From here, Agniane Stealer downloads the SQLite dependency DLL, which is shown in the image below.
Figure 14: SQLite dependency DLL files are downloaded
As a purchasable service on the dark web, Agniane Stealer is a formidable addition to the Cinoshi Project and its arsenal of malware. Agniane Stealer’s ability to discreetly gather credentials and cryptocurrency details, and transfer that stolen data to command-and-control (C&C) servers poses a significant threat in the cybersecurity landscape. Agniane Stealer looks for various types of anti-analysis software to avoid detection.
Threat actors are constantly selling new malware services on the dark web and adding features to MaaS platforms. Our insights from analyzing Agniane Stealer demonstrate the importance of staying alert, ongoing research, and monitoring.
The Zscaler ThreatLabz team continuously monitors for new threats and shares its findings with the wider community.
Zscaler's multilayered cloud security platform detects indicators at various levels. During the investigation of this campaign, Zscaler Sandbox played a crucial role in analyzing the behavior of various files. Zscaler ensured coverage for the payloads seen in these attacks via advanced threat signatures.
Figure 15: The Zscaler Cloud Sandbox successfully detected the malware.
Indicators of Compromise (IOCs)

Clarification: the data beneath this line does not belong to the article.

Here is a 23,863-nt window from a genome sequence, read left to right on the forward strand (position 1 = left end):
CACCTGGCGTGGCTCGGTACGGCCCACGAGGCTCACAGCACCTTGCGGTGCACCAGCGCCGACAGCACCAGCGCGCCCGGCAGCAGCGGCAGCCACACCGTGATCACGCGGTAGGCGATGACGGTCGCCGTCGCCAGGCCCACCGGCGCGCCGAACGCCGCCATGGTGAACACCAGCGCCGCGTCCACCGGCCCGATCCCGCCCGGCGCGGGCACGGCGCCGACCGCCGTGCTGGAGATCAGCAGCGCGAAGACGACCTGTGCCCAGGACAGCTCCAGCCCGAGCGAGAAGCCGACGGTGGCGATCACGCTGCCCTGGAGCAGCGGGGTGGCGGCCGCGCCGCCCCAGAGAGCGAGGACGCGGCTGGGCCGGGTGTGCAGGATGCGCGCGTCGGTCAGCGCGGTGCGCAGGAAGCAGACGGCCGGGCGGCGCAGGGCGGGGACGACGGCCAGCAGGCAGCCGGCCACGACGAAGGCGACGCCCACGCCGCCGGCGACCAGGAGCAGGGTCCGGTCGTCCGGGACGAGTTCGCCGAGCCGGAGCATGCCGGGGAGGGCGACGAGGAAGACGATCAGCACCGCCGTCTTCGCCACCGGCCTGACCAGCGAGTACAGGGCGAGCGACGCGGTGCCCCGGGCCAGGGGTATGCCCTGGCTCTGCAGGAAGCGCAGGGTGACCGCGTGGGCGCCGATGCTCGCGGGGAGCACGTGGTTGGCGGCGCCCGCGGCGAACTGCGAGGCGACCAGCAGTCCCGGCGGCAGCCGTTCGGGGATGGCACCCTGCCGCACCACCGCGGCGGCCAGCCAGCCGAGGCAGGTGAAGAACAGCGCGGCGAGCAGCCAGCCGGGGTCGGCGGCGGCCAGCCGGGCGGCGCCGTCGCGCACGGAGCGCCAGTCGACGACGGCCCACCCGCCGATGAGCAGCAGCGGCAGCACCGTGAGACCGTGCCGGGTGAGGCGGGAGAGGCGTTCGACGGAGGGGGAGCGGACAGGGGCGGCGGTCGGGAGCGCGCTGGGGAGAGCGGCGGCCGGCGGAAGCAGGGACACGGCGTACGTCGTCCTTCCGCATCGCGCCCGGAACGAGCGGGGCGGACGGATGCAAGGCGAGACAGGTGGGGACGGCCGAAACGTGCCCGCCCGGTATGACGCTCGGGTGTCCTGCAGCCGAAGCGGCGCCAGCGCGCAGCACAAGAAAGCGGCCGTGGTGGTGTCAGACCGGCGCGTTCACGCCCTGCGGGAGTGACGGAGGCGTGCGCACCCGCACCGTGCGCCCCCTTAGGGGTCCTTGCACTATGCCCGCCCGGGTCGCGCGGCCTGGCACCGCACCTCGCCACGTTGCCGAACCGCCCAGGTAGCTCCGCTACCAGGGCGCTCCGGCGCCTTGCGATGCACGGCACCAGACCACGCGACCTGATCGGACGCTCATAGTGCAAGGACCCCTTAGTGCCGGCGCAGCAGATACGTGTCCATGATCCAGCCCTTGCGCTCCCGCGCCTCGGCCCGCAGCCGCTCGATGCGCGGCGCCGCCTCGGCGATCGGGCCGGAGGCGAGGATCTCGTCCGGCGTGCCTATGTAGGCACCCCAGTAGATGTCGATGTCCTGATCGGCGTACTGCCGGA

|MD5 HASH VALUES||DESCRIPTION|
Crypto Extensions & Wallets
- Tronlink Extension
- Browser Extensions
- Nifty Wallet Extension
- Metamask Wallet Extension
- Math Wallet Extension
- Coinbase Extension
- BinanceChain Extension
- Brave Wallet Extension
- Guarda Wallet Extension
- Equal Wallet Extension
- BitApp Wallet Extension
- iWallet Extension
- Wombat Extension
- Authenticator Extension
- EOS Authenticator Extension
- BrowserPass Extension
- MYKI Extension
- Splikity Extension
- CommonKey Extension
- Zoho Vault Extension
- Norton Password Manager Extension
- Avira Password Manager Extension
- Trezor Password Manager Extension
- MEW CX Extension
- Coin98 Extension
- NeoLine Extension
- Terra Station Extension
- Keplr Extension
- Sollet Extension
- ICONex Extension
- KHC Extension
- TezBox Extension
- Byone Extension
- OneKey Extension
- Trust Wallet Extension
- MetaWallet Extension
- Exodus Extension
- Jaxx Liberty Extension
- Atomic Wallet Extension
- Electrum Extension
- Mycelium Extension
- Coinomi Extension
- GreenAddress Extension
- Edge Extension
- BRD Extension
- Samourai Wallet Extension
- Copay Extension
- Bread Extension
- Airbitz Extension
- KeepKey Extension
- Trezor Extension
- Ledger Live Extension
- Ledger Wallet Extension
- Bitbox Extension
- Digital Bitbox Extension
- YubiKey Extension
- Google Authenticator Extension
- Microsoft Authenticator Extension
- Authy Extension
- Duo Mobile Extension
- OTP Auth Extension
- FreeOTP Extension
- Aegis Authenticator Extension
- LastPass Authenticator Extension
- Dashlane Extension
- Keeper Extension
- RoboForm Extension
- KeePass Extension
- KeePassXC Extension
- Bitwarden Extension
- NordPass Extension
- LastPass Extension
- Zcash Client
- Armory Client
- Bytecoin Client
- Jaxx Client
- Exodus Client
- Ethereum Client
- Electrum Client
- AtomicWallet Client
- Guarda Client
- Coinomi Client
*1 = Agniane Stealer was first discovered by @MalGamy12